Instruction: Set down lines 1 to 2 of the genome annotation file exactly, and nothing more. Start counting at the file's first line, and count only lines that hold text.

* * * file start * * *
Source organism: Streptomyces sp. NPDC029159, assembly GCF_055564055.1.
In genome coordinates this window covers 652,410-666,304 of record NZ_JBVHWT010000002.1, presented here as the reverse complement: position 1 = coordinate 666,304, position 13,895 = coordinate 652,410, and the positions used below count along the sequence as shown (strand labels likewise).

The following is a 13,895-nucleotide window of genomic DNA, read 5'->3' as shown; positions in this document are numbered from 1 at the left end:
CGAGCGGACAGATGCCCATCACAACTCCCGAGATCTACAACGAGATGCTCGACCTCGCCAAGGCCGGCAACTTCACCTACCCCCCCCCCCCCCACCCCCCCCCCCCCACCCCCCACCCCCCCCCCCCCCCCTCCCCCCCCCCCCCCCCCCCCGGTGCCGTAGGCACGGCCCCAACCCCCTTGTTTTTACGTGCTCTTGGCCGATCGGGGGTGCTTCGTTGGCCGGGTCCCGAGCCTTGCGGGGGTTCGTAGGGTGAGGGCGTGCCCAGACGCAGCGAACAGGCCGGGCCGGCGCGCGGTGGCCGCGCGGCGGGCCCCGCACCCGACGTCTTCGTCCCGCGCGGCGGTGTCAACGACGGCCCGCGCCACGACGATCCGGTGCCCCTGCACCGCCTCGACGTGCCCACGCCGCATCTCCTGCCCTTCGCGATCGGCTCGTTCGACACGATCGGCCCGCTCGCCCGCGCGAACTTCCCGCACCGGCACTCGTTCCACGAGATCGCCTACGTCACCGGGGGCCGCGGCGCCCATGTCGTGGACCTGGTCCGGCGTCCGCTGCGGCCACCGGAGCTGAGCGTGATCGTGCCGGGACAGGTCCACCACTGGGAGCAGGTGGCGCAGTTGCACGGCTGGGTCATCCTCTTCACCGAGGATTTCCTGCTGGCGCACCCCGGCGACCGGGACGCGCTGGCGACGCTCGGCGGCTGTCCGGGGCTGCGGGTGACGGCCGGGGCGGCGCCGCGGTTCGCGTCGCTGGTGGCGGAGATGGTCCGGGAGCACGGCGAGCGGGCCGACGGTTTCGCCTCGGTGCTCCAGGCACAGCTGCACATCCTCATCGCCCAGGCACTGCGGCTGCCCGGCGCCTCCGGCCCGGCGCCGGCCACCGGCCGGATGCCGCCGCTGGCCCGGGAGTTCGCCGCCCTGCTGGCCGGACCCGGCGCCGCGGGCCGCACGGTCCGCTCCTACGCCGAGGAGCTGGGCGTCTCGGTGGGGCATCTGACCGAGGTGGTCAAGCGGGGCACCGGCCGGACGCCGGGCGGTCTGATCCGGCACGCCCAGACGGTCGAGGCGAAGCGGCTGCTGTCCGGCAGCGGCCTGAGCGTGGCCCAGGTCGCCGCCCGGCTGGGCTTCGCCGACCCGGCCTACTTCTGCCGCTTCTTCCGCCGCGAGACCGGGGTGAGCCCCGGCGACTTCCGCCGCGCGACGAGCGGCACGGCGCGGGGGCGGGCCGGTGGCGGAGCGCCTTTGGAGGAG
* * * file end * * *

Source organism: Streptomyces sp. NPDC029159, assembly GCF_055564055.1.
In genome coordinates this window covers 652,410-666,304 of record NZ_JBVHWT010000002.1, presented here as the reverse complement: position 1 = coordinate 666,304, position 13,895 = coordinate 652,410, and the positions used below count along the sequence as shown (strand labels likewise).